“At a time when President Barack Obama and his Cabinet members are raising funds for Democratic super PACs like Priorities USA, it is not a news story — and certainly not a crime — that Governor Walker would encourage support for groups that support his economic policies,” Rivkin said. “Today’s document release confirms that there is no evidence to support the John Doe investigation targeting Wisconsin conservatives. The prosecutors’ ‘evidence’ does not identify a single expenditure by the Wisconsin Club for Growth relating to Governor Walker’s recall election, much less one coordinated with the Walker campaign. There is no evidence of any attempt to circumvent campaign-finance limits.”
The court documents also indicated that Walker and his campaign solicited contributions for Club for Growth from nationally prominent conservatives, including Donald Trump, wealthy casino magnate Sheldon Adelson and brothers Charles and David Koch. Club for Growth — running “a soup to nuts campaign” as one Walker aide said in an email — then funneled money to 12 different groups.
“Quick thoughts on raising money for Walker’s possible recall efforts,” Doner wrote to Walker on Sept. 7, 2011. “Take Koch’s money”; “Get on a plane to Vegas and sit down with Sheldon Adelson. Ask for $1m now.”; “Corporations. Go heavy after them to give.” “Create a new c4.” Organizations such as Wisconsin Club for Growth are organized under federal tax code 501©4.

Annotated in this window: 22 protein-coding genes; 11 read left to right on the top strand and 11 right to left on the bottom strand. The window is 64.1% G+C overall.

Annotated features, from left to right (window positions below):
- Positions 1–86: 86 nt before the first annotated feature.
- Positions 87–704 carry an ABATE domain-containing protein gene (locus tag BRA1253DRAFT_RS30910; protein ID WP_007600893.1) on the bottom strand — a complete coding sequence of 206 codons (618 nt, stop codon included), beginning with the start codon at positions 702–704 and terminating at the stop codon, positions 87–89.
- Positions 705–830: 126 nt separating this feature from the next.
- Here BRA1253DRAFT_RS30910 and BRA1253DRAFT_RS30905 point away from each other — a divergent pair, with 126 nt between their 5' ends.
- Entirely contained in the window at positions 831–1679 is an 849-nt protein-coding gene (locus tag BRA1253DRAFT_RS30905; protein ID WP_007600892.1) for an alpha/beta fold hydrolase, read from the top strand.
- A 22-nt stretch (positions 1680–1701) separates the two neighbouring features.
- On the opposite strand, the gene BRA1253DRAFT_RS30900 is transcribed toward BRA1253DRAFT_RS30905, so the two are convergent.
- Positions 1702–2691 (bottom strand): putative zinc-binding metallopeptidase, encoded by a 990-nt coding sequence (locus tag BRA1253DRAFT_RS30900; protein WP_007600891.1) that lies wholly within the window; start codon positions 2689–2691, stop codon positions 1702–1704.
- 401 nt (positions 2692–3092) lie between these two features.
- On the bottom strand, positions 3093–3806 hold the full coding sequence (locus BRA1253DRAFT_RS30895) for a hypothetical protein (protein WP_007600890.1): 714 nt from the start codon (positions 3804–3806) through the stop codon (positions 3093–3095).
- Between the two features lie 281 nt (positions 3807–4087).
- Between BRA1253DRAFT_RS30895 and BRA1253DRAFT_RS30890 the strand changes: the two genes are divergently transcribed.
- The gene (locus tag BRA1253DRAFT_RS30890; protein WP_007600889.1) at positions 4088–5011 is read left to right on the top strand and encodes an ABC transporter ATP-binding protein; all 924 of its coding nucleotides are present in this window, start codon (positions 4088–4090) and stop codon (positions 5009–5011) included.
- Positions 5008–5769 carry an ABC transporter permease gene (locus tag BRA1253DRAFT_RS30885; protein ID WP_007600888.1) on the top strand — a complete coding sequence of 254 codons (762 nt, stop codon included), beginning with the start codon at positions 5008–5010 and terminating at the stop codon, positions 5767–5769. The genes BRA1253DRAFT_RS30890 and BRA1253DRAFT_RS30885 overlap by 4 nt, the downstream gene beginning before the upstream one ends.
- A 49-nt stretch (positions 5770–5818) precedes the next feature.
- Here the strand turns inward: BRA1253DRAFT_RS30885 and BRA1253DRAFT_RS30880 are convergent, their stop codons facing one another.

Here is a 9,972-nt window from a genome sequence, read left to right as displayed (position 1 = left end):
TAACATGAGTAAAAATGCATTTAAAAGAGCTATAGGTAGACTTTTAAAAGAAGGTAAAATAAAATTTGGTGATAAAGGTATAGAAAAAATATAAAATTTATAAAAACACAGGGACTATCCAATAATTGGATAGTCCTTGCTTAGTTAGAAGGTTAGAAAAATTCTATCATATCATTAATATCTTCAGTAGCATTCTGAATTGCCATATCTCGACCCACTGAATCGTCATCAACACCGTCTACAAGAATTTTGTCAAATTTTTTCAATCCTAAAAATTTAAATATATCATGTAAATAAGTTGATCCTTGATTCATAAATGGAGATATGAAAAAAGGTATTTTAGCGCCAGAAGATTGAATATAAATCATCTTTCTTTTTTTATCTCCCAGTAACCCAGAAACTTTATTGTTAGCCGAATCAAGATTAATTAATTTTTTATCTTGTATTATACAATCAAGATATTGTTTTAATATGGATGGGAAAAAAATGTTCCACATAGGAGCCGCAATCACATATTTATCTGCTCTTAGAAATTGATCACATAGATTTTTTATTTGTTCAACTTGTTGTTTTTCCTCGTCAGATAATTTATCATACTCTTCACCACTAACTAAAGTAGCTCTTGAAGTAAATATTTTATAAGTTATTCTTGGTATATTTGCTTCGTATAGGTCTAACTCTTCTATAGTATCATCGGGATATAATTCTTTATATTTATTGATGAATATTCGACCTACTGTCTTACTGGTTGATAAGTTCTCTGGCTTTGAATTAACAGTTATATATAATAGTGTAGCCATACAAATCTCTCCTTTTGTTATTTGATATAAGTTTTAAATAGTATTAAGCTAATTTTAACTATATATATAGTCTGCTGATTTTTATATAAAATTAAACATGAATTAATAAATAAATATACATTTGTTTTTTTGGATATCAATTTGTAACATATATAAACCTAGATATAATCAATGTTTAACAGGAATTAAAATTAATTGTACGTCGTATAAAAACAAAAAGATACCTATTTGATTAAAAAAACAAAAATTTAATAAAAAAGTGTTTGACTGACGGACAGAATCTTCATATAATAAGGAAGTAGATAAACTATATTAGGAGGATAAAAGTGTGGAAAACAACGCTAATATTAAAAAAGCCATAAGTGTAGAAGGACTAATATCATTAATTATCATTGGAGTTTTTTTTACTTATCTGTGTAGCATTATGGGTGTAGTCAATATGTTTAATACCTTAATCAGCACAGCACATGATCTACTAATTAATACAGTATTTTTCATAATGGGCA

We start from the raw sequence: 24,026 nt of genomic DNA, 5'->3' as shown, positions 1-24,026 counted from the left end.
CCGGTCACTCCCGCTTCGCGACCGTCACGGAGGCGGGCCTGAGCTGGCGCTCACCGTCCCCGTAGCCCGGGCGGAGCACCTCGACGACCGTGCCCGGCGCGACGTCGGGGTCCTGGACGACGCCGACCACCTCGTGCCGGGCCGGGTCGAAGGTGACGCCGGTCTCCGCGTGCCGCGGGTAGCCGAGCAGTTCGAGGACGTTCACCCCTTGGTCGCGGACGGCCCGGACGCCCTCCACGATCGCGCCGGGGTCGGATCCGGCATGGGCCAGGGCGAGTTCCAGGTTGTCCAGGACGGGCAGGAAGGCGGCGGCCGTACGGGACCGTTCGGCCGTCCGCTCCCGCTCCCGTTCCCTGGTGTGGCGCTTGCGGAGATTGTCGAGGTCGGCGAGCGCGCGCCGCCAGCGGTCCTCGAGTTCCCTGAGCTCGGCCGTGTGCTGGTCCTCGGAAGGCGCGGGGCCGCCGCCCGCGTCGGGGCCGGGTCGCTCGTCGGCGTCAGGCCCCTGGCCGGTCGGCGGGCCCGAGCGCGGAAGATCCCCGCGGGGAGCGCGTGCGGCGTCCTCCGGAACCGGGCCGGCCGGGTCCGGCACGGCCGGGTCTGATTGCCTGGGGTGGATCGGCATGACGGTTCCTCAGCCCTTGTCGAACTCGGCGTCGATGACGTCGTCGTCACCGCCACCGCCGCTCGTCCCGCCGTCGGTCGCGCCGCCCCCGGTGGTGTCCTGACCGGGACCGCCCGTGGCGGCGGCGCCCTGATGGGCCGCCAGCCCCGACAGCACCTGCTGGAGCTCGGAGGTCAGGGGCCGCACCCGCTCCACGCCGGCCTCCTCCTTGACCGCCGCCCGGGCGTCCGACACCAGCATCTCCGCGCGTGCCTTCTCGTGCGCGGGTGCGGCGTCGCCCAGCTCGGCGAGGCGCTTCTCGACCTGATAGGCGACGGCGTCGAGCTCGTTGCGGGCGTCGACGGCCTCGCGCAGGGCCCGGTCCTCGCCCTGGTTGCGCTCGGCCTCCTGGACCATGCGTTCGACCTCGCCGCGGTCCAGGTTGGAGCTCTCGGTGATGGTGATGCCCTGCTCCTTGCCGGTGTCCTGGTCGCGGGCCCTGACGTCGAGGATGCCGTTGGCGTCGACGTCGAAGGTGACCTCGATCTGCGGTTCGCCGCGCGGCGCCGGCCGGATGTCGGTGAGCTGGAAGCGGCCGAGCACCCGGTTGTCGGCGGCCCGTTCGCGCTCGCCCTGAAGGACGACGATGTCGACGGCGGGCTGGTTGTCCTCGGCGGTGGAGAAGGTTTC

Prosecutors cited itineraries showing Walker planned to meet with wealthy individuals, including wireless executive David Hanna, manufacturing CEO Barry MacLean and hedge fund manager Paul Singer, who within a few months made contributions to Wisconsin Club for Growth. Hanna’s trust gave $50,000, the MacLean-Fogg Company gave $100,000 and Singer gave $250,000.
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Twelve days after Doner sent Walker an email saying billionaire Bruce Kovner and his wife “want to give more” they wrote a check for $50,000 to Club for Growth with the memo line “501c4-Walker.”
The documents also reveal who district attorneys in four counties were investigating.
Wisconsin Club for Growth director Eric O’Keefe, and campaign aides Keith Gilkes, Johnson and Kelly Rindfleisch are identified as the individuals under investigation in Iowa, Dane, Dodge and Columbia counties by their respective district attorneys.
Johnson and Gilkes did not respond to requests for comment on Friday. Franklyn Gimbel, Rindfleisch’s attorney, could not be reached Friday evening for comment. Rindfleisch was convicted of campaigning while working as Walker’s aide in Milwaukee County under a previous John Doe investigation.